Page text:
• Working in close contact increases the risk of workers being exposed to COVID-19. You must undertake a risk assessment to determine what control measures are reasonably practicable in the circumstances to eliminate or minimise health and safety risks from COVID-19. For example, if close contact with others is unavoidable, you must implement other control measures such as: 
  • minimising the number of people within an area at any time. Limit access to the workplace or parts of the workplace to essential workers and guests only 
  • staggering sitting times to minimise number of patrons in dine-in areas at any one time
  • moving work tasks to different areas of the workplace if possible 
  • considering separating workers into dedicated teams and have them work the same shift or work in a particular area, and 
  • ensuring each worker has their own equipment or tools.

Do I need to provide personal protective equipment to workers who are in close contact with each other?

You must ensure workers comply with physical distancing requirements where possible. In circumstances where the nature of the task requires workers and guests or workers to be in close contact, you must put control measures in place that minimise the time workers spend with each other or with guests in the workplace. You must also ensure workers and guests are practicing good hygiene.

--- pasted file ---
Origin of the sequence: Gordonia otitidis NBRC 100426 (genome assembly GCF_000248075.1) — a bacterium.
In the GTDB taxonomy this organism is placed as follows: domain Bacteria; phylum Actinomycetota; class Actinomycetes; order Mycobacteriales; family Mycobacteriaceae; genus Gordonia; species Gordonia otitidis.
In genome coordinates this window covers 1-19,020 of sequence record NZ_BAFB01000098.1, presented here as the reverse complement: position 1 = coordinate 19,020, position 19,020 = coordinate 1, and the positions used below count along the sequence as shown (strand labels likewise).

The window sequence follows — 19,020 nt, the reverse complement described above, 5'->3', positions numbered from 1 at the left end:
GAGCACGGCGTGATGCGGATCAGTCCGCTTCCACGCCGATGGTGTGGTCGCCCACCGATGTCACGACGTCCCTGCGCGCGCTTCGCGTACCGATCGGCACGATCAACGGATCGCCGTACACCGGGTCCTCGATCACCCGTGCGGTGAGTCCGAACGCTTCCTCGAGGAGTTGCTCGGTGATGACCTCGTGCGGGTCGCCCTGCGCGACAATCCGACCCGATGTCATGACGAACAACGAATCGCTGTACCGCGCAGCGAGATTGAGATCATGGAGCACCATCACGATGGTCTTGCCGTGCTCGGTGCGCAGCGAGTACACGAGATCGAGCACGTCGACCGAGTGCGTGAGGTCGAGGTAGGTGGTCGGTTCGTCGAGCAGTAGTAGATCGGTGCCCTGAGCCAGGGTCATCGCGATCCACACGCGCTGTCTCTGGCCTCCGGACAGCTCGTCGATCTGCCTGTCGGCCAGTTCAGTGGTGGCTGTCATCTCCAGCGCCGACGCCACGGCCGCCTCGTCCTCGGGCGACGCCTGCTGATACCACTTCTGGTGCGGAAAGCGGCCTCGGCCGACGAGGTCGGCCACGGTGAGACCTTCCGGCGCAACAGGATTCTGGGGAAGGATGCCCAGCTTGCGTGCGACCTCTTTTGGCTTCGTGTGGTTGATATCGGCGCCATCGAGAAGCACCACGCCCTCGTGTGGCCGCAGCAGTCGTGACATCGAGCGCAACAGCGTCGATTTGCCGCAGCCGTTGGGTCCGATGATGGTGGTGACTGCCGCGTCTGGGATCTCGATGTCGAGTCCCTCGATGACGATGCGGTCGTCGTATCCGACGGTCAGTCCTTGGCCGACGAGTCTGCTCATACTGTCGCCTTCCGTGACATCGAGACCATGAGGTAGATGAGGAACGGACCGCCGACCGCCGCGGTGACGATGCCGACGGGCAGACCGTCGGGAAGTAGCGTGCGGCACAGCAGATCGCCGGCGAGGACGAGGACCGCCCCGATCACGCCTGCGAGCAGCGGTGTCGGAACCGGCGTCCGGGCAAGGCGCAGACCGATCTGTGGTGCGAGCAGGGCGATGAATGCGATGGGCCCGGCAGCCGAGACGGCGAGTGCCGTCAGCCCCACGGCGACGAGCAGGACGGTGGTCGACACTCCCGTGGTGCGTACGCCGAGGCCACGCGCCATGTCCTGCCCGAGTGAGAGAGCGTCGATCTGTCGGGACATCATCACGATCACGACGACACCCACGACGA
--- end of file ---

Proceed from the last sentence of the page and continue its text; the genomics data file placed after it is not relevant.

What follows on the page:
If you have a situation where, despite other control measures, workers will be in close contact with each other or with guests for longer than the recommended time (i.e more than 15 minutes face to face cumulative over the course of a week or more than 2 hours in a shared closed space), consider the use of personal protective equipment (PPE) such as gloves and a mask.  

Workers must be trained in the proper use of PPE. Be aware of WHS risks that may arise as a result of workers using and wearing PPE. 

Do workers need to practice physical distancing when on a lunch break or when travelling to and from work?

Yes. Workers must always comply with any state or territory public health directions or orders. This includes maintaining a physical distance of 1.5 metres between people.  

You should refer to your state or territory health authority for further information on specific restrictions in place under public health directions or orders in your state or territory. 

My workers need to travel in a vehicle together for work purposes. How do they practice physical distancing?

You must reduce the number of workers travelling together in a vehicle for work purposes. You should ensure that only two people are in a 5 seat vehicle – the driver and a worker behind the front passenger seat. Only one worker should be in a single cab vehicle.